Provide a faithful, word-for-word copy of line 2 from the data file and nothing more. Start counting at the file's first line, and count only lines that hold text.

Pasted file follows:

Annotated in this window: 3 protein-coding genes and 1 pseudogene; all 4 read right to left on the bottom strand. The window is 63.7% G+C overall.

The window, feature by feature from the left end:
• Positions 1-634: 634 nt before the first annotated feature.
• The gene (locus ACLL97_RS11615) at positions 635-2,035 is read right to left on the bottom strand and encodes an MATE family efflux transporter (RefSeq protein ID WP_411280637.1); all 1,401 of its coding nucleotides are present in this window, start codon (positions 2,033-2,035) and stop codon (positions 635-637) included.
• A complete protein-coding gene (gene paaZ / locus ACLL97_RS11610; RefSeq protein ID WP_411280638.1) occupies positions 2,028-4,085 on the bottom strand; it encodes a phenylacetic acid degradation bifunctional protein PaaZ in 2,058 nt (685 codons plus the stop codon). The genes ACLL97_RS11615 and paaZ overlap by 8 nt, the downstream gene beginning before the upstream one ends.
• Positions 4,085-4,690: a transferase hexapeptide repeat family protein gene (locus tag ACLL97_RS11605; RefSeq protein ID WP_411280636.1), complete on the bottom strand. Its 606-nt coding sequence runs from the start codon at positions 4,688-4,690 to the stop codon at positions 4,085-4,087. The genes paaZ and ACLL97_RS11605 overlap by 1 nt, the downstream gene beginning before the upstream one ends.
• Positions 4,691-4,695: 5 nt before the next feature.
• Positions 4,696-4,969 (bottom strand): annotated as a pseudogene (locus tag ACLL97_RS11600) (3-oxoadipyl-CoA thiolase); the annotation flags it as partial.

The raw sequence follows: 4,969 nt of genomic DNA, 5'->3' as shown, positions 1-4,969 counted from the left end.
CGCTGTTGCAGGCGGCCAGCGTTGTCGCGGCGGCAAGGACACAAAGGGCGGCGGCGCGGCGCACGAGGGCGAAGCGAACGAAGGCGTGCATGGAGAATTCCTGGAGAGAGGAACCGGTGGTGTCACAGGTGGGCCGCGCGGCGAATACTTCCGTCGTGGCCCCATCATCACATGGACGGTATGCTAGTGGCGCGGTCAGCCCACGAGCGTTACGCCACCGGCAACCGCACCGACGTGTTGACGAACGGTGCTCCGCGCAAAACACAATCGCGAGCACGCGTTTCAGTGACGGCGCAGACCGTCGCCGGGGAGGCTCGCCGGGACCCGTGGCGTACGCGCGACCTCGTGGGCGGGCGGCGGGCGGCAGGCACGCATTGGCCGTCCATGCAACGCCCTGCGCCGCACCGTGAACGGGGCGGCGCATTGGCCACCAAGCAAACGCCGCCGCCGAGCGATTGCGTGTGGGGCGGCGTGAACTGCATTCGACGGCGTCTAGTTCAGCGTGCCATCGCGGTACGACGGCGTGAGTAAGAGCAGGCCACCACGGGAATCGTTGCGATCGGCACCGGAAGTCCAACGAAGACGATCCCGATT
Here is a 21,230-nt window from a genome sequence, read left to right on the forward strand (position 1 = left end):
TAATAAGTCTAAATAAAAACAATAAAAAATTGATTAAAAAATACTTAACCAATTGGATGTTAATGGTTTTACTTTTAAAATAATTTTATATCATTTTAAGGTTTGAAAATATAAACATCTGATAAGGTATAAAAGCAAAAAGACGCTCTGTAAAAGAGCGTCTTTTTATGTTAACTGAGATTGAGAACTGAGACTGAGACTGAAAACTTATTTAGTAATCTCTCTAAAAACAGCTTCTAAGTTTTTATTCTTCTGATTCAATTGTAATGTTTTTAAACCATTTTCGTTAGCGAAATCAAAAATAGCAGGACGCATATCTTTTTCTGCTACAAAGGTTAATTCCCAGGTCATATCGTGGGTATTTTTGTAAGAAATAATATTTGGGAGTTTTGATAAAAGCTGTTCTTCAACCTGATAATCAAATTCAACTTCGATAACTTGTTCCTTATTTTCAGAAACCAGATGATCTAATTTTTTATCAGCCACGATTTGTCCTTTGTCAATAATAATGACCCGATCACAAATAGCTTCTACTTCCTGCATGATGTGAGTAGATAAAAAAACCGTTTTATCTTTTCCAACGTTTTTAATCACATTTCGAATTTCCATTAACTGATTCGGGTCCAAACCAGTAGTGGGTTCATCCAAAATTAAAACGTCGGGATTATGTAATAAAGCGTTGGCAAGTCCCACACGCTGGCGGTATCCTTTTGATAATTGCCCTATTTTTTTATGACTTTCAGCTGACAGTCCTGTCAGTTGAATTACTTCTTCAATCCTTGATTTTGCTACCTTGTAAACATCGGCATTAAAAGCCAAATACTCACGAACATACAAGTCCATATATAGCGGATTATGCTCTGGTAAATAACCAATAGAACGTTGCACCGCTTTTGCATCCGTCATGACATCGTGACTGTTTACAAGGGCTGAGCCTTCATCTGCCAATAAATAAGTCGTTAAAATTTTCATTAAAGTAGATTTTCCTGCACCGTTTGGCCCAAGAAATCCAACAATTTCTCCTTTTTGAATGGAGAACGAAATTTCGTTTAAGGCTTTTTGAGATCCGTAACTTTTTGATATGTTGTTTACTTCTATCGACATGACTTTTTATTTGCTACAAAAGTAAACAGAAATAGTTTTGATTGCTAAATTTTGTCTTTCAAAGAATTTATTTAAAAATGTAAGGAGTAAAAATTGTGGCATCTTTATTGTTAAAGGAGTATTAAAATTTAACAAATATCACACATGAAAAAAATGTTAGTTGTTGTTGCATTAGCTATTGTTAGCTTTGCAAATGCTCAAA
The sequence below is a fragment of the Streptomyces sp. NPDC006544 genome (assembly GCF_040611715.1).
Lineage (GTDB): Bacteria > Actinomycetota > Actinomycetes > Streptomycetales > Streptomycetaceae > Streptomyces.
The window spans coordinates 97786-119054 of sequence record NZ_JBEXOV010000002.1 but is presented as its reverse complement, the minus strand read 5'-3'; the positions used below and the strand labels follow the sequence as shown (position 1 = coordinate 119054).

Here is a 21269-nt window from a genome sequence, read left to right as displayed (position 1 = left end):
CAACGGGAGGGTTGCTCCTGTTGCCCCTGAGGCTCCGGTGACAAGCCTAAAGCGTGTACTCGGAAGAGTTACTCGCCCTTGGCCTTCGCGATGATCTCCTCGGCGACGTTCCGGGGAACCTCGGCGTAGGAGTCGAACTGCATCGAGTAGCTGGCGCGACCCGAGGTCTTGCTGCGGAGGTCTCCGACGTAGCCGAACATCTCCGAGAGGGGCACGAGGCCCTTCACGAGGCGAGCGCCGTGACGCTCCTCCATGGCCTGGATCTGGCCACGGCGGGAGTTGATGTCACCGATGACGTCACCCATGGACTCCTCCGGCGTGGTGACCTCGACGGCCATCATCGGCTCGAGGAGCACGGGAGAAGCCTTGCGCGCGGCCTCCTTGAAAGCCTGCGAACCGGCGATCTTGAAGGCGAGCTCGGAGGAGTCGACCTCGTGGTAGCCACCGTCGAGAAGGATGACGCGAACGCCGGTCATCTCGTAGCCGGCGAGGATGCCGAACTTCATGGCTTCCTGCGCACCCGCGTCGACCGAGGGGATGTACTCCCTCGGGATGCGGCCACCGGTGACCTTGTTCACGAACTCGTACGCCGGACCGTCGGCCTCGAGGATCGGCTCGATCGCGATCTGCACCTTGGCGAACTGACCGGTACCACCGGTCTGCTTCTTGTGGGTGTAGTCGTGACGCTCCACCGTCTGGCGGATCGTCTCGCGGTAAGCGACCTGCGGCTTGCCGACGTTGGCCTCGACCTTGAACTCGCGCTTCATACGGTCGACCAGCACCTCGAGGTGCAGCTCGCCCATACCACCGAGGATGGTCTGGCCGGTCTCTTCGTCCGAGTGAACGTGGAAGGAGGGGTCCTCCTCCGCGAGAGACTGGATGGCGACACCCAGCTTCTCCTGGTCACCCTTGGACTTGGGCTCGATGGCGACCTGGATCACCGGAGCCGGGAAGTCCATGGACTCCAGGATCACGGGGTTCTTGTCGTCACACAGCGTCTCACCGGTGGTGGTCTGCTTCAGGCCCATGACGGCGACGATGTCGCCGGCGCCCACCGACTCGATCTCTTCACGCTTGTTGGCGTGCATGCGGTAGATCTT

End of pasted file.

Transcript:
The window, feature by feature from the left end: